Put the dried mushrooms in a bowl, and pour on the boiling water. Rub the chicken all over with half the Noilly Prat, and season lightly with the allspice and pepper. Wipe and slice the fresh mushrooms, and fry them in half the butter and oil. Add the lemon thyme or basil, and cook with the mushrooms for about 8 minutes. Strain the soaked dried mushrooms carefully to keep the juices, and then rinse if necessary to remove any grit. Slice, discarding any woody bits, and add to the mushrooms and herbs in the pan. Cook until all are tender and well amalgamated. Crushed garlic can be added, if liked. Remove from the heat, put to one side, and stir in the parsley. With a sharp knife, cut a long, deep pocket in each chicken breast. Season the mushroom mixture, and spoon it into the pocket in each breast, securing the openings with cocktail sticks. Heat the remaining butter and oil in a frying pan, and fry the chicken breasts on both sides until golden brown. Lower the heat, partially cover and cook for a further 15–20 minutes, until the juices show clear when the flesh is pierced with a knife. Transfer the meat to a warm plate, and cover with foil while you finish off the sauce. Deglaze the chicken frying pan with the rest of the Noilly Prat, and add the stock. Reduce by half, and pour on the soaking liquid from the dried mushrooms. Reduce by at least half again, and check the seasoning and consistency. Reduce further or add a splash of water, as necessary. The sauce can be ‘buttered’ at this stage; that is, ‘mounted’ with small pieces of chilled butter stirred in, or it can be left plain and clear. Spoon on to warm plates with the chicken breasts, and garnish with parsley.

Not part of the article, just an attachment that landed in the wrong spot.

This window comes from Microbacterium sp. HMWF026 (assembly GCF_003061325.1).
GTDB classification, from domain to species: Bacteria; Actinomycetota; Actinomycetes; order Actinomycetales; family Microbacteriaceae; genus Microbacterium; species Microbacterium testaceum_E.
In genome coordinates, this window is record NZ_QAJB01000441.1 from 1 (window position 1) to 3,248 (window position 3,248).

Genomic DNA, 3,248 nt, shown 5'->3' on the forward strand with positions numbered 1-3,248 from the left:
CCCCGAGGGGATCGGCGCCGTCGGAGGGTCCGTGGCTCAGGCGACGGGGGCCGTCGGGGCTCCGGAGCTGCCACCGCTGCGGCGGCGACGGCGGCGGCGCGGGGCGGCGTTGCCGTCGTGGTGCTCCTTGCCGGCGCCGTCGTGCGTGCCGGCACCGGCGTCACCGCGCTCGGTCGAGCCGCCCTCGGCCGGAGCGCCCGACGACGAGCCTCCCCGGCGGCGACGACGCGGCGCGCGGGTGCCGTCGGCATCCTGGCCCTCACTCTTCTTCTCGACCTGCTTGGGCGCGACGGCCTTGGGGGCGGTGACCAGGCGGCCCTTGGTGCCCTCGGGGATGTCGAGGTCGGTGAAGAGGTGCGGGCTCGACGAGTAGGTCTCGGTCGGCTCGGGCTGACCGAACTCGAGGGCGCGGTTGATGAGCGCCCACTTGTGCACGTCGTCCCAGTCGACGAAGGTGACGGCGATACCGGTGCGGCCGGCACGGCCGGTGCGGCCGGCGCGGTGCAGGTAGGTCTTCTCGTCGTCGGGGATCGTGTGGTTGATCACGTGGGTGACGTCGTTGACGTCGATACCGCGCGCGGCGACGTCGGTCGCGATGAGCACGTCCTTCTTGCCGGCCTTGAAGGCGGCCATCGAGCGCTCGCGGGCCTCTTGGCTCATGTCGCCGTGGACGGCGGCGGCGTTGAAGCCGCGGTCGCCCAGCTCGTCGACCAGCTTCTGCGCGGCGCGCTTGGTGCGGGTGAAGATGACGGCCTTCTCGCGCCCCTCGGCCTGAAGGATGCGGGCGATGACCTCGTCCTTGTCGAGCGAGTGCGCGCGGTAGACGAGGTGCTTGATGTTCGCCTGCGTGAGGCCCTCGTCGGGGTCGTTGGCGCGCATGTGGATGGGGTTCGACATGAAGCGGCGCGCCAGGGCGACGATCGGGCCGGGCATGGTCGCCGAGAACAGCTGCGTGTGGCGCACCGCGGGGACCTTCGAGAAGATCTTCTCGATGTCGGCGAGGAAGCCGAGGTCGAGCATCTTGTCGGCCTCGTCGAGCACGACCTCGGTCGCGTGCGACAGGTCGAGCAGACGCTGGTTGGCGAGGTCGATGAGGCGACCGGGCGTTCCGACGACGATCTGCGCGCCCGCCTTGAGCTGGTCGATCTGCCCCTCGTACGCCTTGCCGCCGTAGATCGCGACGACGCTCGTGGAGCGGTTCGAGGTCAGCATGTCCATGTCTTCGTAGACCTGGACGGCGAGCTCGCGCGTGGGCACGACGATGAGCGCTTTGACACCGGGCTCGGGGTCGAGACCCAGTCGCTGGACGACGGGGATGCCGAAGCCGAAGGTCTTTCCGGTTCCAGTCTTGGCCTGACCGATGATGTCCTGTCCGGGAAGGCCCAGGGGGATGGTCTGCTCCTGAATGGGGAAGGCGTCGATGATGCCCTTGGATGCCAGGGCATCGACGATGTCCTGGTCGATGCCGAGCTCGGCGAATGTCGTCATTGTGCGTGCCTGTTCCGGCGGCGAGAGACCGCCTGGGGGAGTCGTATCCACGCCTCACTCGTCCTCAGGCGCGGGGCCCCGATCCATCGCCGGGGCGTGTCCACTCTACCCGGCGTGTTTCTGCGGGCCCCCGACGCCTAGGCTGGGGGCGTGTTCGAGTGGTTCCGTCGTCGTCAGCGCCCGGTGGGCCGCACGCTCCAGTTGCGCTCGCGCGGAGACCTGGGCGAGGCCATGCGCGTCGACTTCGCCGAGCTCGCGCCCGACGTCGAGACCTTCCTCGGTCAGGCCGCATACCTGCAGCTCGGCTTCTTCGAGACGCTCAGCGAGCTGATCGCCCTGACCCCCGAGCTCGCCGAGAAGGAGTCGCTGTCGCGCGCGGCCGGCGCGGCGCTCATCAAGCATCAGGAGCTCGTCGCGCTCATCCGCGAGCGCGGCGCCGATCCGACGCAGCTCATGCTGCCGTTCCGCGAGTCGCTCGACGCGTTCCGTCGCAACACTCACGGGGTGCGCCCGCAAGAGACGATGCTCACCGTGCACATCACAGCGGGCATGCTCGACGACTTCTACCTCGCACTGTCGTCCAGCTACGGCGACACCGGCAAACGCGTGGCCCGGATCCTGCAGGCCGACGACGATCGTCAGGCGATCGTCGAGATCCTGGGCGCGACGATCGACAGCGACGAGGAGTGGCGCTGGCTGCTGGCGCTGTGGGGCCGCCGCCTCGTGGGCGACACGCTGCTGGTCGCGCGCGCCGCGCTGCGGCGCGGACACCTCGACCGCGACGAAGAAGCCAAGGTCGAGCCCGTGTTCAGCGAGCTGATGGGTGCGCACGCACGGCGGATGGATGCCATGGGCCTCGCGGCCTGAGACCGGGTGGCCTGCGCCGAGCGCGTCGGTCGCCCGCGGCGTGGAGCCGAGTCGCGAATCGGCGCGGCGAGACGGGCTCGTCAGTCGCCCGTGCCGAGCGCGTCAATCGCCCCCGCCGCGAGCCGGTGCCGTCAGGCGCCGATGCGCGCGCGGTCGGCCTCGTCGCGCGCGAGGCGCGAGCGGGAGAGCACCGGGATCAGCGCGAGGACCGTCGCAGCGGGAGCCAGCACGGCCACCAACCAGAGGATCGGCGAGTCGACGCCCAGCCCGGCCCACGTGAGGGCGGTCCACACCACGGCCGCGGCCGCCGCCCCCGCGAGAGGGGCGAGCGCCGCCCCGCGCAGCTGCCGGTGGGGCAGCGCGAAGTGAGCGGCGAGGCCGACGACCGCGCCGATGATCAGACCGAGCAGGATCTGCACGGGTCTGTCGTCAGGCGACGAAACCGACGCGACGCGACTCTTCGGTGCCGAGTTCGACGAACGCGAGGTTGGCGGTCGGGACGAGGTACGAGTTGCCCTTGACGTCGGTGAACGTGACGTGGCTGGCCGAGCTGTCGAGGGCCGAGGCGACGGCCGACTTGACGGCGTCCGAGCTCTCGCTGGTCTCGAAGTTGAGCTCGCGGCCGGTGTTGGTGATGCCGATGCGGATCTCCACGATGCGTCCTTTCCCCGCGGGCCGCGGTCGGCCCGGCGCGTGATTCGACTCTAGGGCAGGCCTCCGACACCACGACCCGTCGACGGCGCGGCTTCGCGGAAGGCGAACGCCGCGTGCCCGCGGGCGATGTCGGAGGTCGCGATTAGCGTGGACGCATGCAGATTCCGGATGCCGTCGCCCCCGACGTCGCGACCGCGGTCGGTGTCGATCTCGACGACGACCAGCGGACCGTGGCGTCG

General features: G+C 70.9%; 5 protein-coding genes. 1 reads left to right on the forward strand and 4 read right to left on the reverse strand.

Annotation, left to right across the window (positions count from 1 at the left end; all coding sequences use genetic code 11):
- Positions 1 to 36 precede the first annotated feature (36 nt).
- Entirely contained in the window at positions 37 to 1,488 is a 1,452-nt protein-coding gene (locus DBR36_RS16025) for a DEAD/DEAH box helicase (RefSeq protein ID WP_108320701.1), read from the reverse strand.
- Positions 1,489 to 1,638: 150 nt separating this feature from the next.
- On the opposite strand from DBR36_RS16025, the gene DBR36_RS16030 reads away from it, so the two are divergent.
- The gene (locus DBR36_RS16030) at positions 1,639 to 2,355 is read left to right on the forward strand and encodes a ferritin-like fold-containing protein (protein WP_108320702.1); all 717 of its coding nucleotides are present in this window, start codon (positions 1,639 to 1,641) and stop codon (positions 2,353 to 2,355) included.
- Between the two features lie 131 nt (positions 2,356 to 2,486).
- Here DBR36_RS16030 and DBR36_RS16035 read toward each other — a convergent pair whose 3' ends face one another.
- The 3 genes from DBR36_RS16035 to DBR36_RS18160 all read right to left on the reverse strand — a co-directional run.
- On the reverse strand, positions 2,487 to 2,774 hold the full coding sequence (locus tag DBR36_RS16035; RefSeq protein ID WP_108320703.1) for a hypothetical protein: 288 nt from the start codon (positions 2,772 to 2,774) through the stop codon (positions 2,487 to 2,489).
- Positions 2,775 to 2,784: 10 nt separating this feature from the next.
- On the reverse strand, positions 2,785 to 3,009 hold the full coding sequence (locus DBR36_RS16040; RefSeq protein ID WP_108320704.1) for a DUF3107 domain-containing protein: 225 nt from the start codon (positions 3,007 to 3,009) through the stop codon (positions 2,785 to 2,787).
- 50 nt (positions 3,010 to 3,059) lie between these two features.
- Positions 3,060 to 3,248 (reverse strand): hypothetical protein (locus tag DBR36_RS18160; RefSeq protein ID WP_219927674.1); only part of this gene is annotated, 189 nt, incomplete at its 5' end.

Chicken breasts can be prepared in this way with a variety of different stuffings. Here are some suggestions:
Simply stuff the breasts with a little crushed garlic, some chopped fresh tarragon and thin slices of mozzarella cheese. Season the breasts, and fry in butter on each side for about 8–10 minutes. Serve immediately with the pan juices poured over, or make a sauce as above using white wine or vermouth and water as the liquid.
Stuff the breasts with slices of ripe avocado and mozzarella cheese. Season lightly, and then instead of frying the breasts, bake them en papillote with a few sprigs of fresh thyme or marjoram and a splash of vermouth or white wine, for 15–20 minutes at 190°C / 375°F / Mark 5.
Stuff the breasts with fresh basil leaves, ricotta cheese and a little grilled, peeled and chopped red pepper. Season, and this time steam for about 20 minutes either on a shallow dish in a steamer or on a steamer rack in a saucepan, with a few pieces of softened liquorice root in the steaming water. To make a sauce, simmer some chicken stock with another piece of softened liquorice root for about 15 minutes. Remove the liquorice root, strain in the cooking liquid from the chicken, and reduce to about half. Enrich with cream or butter if you wish, and serve poured over the chicken. If you don’t like liquorice, try using herbs, ginger or citrus zest instead.
© 1995 Frances Bissell. All rights reserved.